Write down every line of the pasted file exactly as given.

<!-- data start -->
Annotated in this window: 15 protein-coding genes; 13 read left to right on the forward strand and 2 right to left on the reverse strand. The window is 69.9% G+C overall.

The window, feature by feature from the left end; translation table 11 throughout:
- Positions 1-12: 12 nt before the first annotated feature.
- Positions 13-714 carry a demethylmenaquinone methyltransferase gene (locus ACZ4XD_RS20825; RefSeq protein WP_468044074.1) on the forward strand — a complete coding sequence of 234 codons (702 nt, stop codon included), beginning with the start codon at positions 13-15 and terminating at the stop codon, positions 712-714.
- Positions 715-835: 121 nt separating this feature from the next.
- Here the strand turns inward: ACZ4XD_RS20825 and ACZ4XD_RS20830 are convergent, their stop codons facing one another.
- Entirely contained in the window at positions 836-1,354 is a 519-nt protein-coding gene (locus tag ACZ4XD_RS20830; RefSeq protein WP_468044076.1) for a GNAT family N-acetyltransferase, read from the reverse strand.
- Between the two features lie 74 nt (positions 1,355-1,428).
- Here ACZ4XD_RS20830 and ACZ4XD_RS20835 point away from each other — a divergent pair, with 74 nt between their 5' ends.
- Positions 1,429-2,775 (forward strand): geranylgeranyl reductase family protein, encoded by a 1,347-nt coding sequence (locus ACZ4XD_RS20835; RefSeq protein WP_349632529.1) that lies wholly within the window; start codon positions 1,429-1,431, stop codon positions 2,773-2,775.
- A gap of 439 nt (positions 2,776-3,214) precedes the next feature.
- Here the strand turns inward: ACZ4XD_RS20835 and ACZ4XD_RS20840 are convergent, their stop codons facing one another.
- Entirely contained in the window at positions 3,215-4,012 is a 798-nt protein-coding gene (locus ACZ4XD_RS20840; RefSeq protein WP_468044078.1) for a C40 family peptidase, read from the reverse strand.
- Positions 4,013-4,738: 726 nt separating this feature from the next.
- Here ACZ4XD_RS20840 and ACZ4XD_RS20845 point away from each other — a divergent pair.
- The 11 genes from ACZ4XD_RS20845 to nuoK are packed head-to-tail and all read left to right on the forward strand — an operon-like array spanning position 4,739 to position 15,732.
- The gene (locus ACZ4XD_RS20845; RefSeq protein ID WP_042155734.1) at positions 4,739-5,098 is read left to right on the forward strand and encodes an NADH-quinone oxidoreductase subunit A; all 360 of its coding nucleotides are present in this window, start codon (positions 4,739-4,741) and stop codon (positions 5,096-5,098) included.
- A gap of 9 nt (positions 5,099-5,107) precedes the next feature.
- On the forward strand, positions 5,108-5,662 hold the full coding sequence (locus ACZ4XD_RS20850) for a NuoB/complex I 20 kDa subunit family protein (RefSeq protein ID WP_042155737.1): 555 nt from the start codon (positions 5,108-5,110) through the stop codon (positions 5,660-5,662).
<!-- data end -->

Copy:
Annotated in this window: 15 protein-coding genes; 13 read left to right on the forward strand and 2 right to left on the reverse strand. The window is 69.9% G+C overall.

The window, feature by feature from the left end; translation table 11 throughout:
- Positions 1-12: 12 nt before the first annotated feature.
- Positions 13-714 carry a demethylmenaquinone methyltransferase gene (locus ACZ4XD_RS20825; RefSeq protein WP_468044074.1) on the forward strand — a complete coding sequence of 234 codons (702 nt, stop codon included), beginning with the start codon at positions 13-15 and terminating at the stop codon, positions 712-714.
- Positions 715-835: 121 nt separating this feature from the next.
- Here the strand turns inward: ACZ4XD_RS20825 and ACZ4XD_RS20830 are convergent, their stop codons facing one another.
- Entirely contained in the window at positions 836-1,354 is a 519-nt protein-coding gene (locus tag ACZ4XD_RS20830; RefSeq protein WP_468044076.1) for a GNAT family N-acetyltransferase, read from the reverse strand.
- Between the two features lie 74 nt (positions 1,355-1,428).
- Here ACZ4XD_RS20830 and ACZ4XD_RS20835 point away from each other — a divergent pair, with 74 nt between their 5' ends.
- Positions 1,429-2,775 (forward strand): geranylgeranyl reductase family protein, encoded by a 1,347-nt coding sequence (locus ACZ4XD_RS20835; RefSeq protein WP_349632529.1) that lies wholly within the window; start codon positions 1,429-1,431, stop codon positions 2,773-2,775.
- A gap of 439 nt (positions 2,776-3,214) precedes the next feature.
- Here the strand turns inward: ACZ4XD_RS20835 and ACZ4XD_RS20840 are convergent, their stop codons facing one another.
- Entirely contained in the window at positions 3,215-4,012 is a 798-nt protein-coding gene (locus ACZ4XD_RS20840; RefSeq protein WP_468044078.1) for a C40 family peptidase, read from the reverse strand.
- Positions 4,013-4,738: 726 nt separating this feature from the next.
- Here ACZ4XD_RS20840 and ACZ4XD_RS20845 point away from each other — a divergent pair.
- The 11 genes from ACZ4XD_RS20845 to nuoK are packed head-to-tail and all read left to right on the forward strand — an operon-like array spanning position 4,739 to position 15,732.
- The gene (locus ACZ4XD_RS20845; RefSeq protein ID WP_042155734.1) at positions 4,739-5,098 is read left to right on the forward strand and encodes an NADH-quinone oxidoreductase subunit A; all 360 of its coding nucleotides are present in this window, start codon (positions 4,739-4,741) and stop codon (positions 5,096-5,098) included.
- A gap of 9 nt (positions 5,099-5,107) precedes the next feature.
- On the forward strand, positions 5,108-5,662 hold the full coding sequence (locus ACZ4XD_RS20850) for a NuoB/complex I 20 kDa subunit family protein (RefSeq protein ID WP_042155737.1): 555 nt from the start codon (positions 5,108-5,110) through the stop codon (positions 5,660-5,662).